With the action last week by Attorney General Jeff Sessions, rescinding a memo from the Obama administration that had made federal prosecution of marijuana a low priority in states where recreational or medical use had become legal, the uncertainty of advertising again became an issue.
Below are some reminders from the News Media Alliance on the possible consequences for news publications:
Currently, a newspaper accepting advertisements for marijuana would face several legal challenges arising from the fact that marijuana remains a Schedule I controlled substance under federal law, even in states where it is legal.
Controlled Substance Act
The Controlled Substances Act makes advertising for Schedule I substances a felony. Under the CSA “[i]t shall be unlawful for any person to place in any newspaper, magazine, handbill, or other publications, any written advertisement knowing that it has the purpose of seeking or offering illegally to receive, buy, or distribute a Schedule I controlled substance,” of which marijuana is one. 21 U.S.C. § 843(c)(1). A companion section of the Act criminalizes digital advertising. Id. § 843(c)(2). These offenses are punishable with a fine and up to four years in prison.
United States Postal Service
The U.S. Postal Service takes the position that material containing an advertisement for marijuana is “nonmailable,” both under the CSA and USPS-specific regulations. In November 2015, the Portland District of the USPS issued a statement on “Mailpieces Containing Advertisements About Marijuana” explaining that such materials were nonmailable. This garnered significant attention, and several members of Congress wrote to the USPS seeking clarification.
In a December 2015 letter, Postal Service general counsel Thomas Marshall issued a national policy applying to all postal Districts reiterating that these materials are nonmailable, but making clear that while USPS employees should advise mailers of the standards that apply to marijuana advertisements, they do not have the authority to reject such materials. Instead, they must send a report to the Postal Inspection Service, and the matter would then be turned over to the responsible law enforcement agencies for investigation if appropriate.
We understand that in January 2016, the Postal Service contacted several newspapers throughout the country that carried advertisements for marijuana, informing them that they were breaking federal law by including these advertisements and mailing them to subscribers through the postal service.
Reversal of position
Although there was hope the Obama-era Department of Justice would affirmatively state that it would not prosecute individuals running marijuana advertisements, current Attorney General Sessions has reversed this position.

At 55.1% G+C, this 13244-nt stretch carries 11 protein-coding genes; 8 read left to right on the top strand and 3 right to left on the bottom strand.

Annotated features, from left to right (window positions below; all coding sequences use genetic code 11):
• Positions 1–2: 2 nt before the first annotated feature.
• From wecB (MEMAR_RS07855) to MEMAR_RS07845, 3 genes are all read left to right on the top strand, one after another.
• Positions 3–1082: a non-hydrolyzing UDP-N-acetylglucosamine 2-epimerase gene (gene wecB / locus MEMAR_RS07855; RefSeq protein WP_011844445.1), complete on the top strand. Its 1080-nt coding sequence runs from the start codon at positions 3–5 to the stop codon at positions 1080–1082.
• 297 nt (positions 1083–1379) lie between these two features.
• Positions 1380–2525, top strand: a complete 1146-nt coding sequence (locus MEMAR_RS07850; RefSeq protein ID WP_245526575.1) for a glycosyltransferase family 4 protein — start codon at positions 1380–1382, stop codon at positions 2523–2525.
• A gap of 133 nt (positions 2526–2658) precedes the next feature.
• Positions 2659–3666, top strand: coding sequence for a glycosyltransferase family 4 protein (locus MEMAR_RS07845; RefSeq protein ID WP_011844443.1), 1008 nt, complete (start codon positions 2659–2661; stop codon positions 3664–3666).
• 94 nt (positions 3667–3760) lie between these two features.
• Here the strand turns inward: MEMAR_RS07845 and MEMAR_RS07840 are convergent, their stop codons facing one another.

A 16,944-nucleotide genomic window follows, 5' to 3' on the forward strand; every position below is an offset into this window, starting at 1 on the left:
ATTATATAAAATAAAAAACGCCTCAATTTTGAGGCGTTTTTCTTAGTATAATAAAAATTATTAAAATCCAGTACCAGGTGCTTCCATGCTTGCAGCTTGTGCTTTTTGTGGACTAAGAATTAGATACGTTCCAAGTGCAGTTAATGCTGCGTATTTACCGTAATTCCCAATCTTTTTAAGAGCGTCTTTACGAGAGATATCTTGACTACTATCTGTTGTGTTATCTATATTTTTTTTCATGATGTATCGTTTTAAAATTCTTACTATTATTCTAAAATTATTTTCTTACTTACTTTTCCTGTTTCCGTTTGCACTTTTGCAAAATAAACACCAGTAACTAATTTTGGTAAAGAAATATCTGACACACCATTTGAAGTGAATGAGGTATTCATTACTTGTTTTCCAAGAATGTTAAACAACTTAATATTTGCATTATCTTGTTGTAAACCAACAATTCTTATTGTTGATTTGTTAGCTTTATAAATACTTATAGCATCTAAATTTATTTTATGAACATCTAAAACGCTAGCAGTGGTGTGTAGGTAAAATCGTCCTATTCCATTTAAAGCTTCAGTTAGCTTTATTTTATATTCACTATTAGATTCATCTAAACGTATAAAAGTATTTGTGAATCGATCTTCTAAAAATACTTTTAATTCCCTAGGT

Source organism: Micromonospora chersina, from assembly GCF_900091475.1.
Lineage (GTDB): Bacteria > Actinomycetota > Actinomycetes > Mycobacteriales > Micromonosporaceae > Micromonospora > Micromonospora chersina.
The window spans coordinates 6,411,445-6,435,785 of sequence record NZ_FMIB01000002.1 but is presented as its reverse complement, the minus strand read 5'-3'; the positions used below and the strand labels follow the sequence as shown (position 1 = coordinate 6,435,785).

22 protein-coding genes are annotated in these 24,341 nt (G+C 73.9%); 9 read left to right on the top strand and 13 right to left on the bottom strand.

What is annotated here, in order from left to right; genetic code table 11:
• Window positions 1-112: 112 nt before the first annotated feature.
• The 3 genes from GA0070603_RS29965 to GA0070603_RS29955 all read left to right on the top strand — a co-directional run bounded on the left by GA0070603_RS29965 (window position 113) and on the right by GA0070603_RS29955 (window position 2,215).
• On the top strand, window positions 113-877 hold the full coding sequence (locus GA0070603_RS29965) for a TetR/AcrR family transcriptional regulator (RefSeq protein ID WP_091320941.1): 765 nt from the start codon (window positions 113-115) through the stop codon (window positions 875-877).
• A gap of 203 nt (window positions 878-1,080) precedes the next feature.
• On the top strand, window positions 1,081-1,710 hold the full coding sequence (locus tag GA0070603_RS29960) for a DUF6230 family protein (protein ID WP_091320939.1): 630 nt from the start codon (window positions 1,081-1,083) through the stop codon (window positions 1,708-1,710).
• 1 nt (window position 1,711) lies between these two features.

In August 2013, the DOJ issued a memorandum (sometimes referred to as the Cole memo, after its author, Deputy Attorney General James M. Cole) instructing U.S. Attorneys that prosecuting marijuana businesses acting legally under state law was not a priority.
In December 2014, Congress passed the Rohrabacher-Blumenauer Amendment as part of an omnibus spending bill, prohibiting the Department from using funds allocated under the bill from preventing states that have legalized medical marijuana from implementing those laws. (For example, in an ongoing appeal of an action against five Washington state residents prosecuted for medical marijuana cultivation and use, the DOJ is now taking the position that it did not have the authority to continue its prosecution after December 2014, even though the lawsuit began in 2012.)
Against this backdrop, in March 2016 several members of Congress wrote to then-Attorney General Loretta Lynch asking her to make clear that DOJ would not prosecute individuals for running marijuana advertisements. DOJ did not issue any statement in response.
In contrast, Sessions is known for his strong position against marijuana, notably stating that the drug is “only slightly less awful” than heroin. As had been expected, on Jan. 4, Sessions rescinded the Cole memo, instructing prosecutors to follow “the well-established principles that govern all federal prosecutions” when determining whether to bring an action against marijuana activity.
Expiring Jan. 19
The amendment that currently protects marijuana operations in states that have legalized the drug for medical use from federal prosecution is set to expire on Jan. 19. The Rohrabacher-Blumenauer Amendment expires on that day along with the latest continuing resolution extending current government funding levels.
As it is tied to a spending bill, the amendment needs to be continually renewed. In an attempt to resolve this, Rep. Dana Rohrabacher introduced the Respect State Marijuana Laws Act in the House in February 2017. It has not progressed out of committee.
In May 2017, Sessions sent a letter to congressional leadership asking them not to renew the Rohrabacher-Blumenauer Amendment. If it is not renewed by Jan. 19, the Department of Justice will be able to fund actions against activities revolving around medical marijuana, including advertising, even in states where medical marijuana is legal.